“Foreign-sounding names” are 20 to 40 per cent less likely to get a call-back for a job interview, depending on company size. Challenges like these are faced by immigrants, racialized people, and especially women in these two groups – seemingly regardless of the job candidate’s skills. Eddy Ng and Suzanne Gagnon shine a light on some of the apparent contradictions in Canadian hiring behaviour, and bring to the light some promising solutions found in the labour-market research in this fifth Skills Next report.

Key Takeaways

  1. The power and earning penalty is highest for racialized women. One study showed that in corporate leadership roles in the GTA white women outnumber racialized women 17:1. Overall racialized women represent only 6.4 per cent of the management workforce, despite representing 10.5 per cent of the overall workforce.
  2. The Canadian government is increasingly accepting highly skilled immigrants. Yet some research suggests that in Canada, many employers are looking for less skilled workers, and the policy emphasis on skilled and experienced immigrants itself has resulted in the underutilization of skills for highly educated immigrants.
  3. Entrepreneurship seems to be an occupation immigrants are attracted to and in which they succeed at a higher rate – yet that isn’t a solution for everyone.

Executive Summary

While Canada faces labour shortages due to a declining birthrate and aging population, many Canadians experience obstacles to employment and are underemployed relative to their educational and professional backgrounds. This report summarizes current data on employment outcomes for racialized Canadians and for recent immigrants to Canada, reviews the literature that seeks to explain these gaps and analyzes studies of programming and policy designed to close these gaps — including in the areas of settlement and bridging. While much is known about the problem itself, solutions to date have been fragmented.

Despite years of policy initiatives and programming by governments and other service providers, employment outcomes for racialized Canadians, including racialized immigrant men and women, continue to lag those for non-racialized workers. Using data from the 2016 Census and Legislated Employment Equity Program (LEEP), we find that racialized minorities and immigrants experience greater unemployment and underemployment collectively, and that immigrant women experience poorer outcomes than immigrant men.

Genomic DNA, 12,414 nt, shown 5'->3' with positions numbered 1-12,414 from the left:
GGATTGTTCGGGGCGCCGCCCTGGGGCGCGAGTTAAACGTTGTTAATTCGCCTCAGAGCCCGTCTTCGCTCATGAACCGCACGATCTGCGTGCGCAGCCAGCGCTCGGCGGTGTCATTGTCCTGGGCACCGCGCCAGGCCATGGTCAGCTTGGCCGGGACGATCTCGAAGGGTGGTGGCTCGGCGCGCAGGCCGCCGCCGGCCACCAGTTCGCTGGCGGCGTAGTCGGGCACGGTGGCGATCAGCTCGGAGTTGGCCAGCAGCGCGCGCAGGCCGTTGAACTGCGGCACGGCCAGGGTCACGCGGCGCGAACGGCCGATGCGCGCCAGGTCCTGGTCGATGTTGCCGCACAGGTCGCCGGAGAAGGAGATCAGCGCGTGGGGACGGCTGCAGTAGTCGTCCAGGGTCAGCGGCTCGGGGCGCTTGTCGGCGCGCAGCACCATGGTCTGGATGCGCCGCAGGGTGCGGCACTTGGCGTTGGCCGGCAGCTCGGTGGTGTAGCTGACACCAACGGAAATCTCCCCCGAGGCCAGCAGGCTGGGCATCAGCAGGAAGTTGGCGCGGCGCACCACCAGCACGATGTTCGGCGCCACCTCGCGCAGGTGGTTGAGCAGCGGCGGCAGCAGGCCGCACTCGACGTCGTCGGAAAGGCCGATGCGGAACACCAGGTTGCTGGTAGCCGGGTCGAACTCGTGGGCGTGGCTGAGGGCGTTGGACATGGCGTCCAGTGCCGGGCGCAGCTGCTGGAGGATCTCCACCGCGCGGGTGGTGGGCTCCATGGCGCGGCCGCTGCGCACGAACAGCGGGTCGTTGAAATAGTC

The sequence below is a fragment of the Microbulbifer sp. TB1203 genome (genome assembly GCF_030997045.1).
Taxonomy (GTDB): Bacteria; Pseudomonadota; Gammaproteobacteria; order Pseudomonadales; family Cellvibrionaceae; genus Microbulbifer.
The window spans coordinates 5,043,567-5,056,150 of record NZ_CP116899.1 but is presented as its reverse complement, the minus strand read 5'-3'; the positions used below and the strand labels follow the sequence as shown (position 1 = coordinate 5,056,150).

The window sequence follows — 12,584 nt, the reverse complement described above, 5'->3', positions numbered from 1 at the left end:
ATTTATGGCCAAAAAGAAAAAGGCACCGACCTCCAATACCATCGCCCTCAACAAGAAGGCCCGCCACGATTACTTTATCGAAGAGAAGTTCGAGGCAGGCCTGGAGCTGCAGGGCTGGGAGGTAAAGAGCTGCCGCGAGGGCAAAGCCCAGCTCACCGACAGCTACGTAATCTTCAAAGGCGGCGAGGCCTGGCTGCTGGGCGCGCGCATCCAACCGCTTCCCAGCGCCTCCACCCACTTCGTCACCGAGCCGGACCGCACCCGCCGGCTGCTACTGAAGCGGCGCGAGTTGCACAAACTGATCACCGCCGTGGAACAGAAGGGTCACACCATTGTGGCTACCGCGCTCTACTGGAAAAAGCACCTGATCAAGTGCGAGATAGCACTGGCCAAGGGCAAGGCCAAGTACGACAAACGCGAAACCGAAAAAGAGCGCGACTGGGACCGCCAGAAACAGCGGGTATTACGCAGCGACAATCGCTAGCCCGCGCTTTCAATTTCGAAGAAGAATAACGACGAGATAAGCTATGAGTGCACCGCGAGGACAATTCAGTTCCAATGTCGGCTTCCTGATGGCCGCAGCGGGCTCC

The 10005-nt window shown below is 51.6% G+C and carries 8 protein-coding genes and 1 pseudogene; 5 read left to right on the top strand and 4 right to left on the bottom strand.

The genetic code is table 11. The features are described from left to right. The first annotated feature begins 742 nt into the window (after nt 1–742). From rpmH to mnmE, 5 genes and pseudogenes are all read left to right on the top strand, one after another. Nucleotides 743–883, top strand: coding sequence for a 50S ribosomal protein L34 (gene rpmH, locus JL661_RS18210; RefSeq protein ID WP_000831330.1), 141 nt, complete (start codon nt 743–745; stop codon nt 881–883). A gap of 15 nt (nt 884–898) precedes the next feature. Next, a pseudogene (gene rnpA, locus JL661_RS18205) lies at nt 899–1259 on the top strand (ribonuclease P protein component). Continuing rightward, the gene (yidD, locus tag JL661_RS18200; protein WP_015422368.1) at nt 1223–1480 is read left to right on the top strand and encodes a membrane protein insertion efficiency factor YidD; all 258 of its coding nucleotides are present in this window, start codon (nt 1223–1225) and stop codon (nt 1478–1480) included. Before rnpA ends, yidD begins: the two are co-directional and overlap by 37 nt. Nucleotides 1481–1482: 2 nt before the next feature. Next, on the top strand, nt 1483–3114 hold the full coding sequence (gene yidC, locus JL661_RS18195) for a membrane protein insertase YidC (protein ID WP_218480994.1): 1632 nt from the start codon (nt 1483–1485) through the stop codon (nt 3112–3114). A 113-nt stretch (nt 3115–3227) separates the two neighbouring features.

Generally, racialized workers and immigrants are employed in lower paying sectors and occupations. Immigrants from Asia, Africa, Latin America and the Middle East fare worse than Canadian-born workers, while immigrants from Europe fare better than non-European immigrants. Foreign credential devaluation, language skills, and perceived fit with the Canadian workplace continue to be barriers for immigrant labour-market integration.

The barriers faced by immigrants are compounded when the work influences of disruptive technologies are considered. Automation is expected to transform many of the industries with a high concentration of racialized minority and immigrant workers. As a result, they are more vulnerable to displacement in the future. Further, persistent underemployment suggests an important potential disconnection: employers are incorrectly evaluating foreign credentials and/or there is a need to upgrade skills to better align with those required by Canadian employers.

While immigrants and racialized minorities are likely to continue to face barriers, factors associated with the changing nature of work will magnify the need to address the skills mismatch between members of these population groups and the occupations in which they work. Our review shows that more and better evaluation, as well as renewed attention and concerted action among stakeholders, is needed to remedy the qualifications mismatch, to enhance awareness of existing supports and to avoid displacement and further inequities amongst these groups. Self-employment and entrepreneurship, for example, represent alternative pathways to increased socio-economic mobility for immigrants and racialized minorities. However, increased awareness among immigrants around the existence of entrepreneurship supports is needed. Similarly, employment-equity policies are currently too limited to drive broader systems change, though they have been helpful in raising awareness and aiding in the removal of barriers for women and racialized minorities in some regulated sectors. Expanding the collection and sharing of disaggregated data will be essential to enabling more granular analysis of how gender, country of origin, and other factors interface with racialized identities and immigration status to influence the experiences of individuals in the Canadian workforce.

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